Waving your palm...
It’s not every Sunday you receive a gift at church. However, on Palm Sunday, we will distribute palm branches to those who attend worship. You may see long palm blades that can be folded into a cross while our worship leaders may be using the leafy palms to wave during the singing of hymns. The palm branches that waved during Jesus’ triumphal entry into Jerusalem were a sign of Jewish pride and victory. With so many Jews gathered in town for the Passover festival, it is not surprising that palm branches lined the streets where Jesus rode.
The cry of the crowd when Jesus entered Jerusalem was, “Hosanna!” While often used today as a word of praise to God, at the time of the triumphal entry, it carried political undertones. Hosanna is a Hebrew expression that means “O save.” The Jews gathered along the path where Jesus rode called out for him to save them from the harsh political circumstances of the day.
This phrase also makes a direct connection to psalms often sung during the Passover season called the Hallel (Psalms 113–118). In these psalms, the writers express their messianic hopes, anticipating the promised and expected deliverer of the Jewish people. The crowd’s call to Jesus as the “Son of David” also implies that the Jews viewed Jesus as their long-awaited Messiah, the one who would save them from oppression.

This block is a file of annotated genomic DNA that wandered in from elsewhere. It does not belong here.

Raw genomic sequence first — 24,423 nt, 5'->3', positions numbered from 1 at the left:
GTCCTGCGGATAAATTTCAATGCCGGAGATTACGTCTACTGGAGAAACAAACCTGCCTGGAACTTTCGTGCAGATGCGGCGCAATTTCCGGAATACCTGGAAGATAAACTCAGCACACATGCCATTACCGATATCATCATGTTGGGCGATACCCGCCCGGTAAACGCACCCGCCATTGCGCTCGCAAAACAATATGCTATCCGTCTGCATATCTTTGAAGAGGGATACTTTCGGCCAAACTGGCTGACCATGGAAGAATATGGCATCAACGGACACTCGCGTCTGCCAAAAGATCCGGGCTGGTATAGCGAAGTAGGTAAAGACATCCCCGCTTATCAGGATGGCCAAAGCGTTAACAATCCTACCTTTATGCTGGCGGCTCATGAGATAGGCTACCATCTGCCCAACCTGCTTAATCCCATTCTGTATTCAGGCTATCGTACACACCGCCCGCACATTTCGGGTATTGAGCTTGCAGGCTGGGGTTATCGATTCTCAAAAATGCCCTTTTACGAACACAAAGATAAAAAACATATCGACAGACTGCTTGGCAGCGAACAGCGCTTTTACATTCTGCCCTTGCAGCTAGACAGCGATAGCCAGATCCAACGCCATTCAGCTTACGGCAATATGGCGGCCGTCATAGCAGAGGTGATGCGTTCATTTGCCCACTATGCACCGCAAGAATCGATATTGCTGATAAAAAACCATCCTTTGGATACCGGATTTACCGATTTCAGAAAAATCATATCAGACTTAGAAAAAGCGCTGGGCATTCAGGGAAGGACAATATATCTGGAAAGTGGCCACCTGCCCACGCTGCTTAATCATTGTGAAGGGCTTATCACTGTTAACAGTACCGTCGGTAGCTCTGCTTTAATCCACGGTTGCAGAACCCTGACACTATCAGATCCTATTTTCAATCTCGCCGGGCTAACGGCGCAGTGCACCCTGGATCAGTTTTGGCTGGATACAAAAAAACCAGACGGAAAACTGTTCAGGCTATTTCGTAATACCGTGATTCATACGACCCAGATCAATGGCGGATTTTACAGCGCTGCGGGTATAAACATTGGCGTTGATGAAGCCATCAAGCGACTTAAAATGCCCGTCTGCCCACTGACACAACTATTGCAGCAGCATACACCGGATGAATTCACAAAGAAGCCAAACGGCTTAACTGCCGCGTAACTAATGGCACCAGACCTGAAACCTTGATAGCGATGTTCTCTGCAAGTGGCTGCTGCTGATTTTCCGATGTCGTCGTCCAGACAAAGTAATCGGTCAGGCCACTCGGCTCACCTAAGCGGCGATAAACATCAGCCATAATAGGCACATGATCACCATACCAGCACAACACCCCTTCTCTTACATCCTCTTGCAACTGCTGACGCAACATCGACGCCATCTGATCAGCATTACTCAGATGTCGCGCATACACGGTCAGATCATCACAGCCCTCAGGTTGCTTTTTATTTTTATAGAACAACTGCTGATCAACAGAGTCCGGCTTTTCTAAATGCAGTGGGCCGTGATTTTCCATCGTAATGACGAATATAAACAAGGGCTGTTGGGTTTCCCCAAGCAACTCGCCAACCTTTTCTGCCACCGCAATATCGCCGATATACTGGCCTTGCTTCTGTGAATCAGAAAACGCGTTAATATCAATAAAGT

Don’t forget Holy Week!
With all the excitement of palms and processionals on Palm Sunday, and the grand fanfare that comes with the Resurrection on Easter, many Christians may receive a false impression that Christianity simply moves from one celebration to the next. However, the most somber days of the liturgical year are observed between these two Sundays as Christians remember the Last Supper and Jesus’ death. The Jesus who lives today is the same Jesus who died to save us. Without Good Friday, there would be no Easter.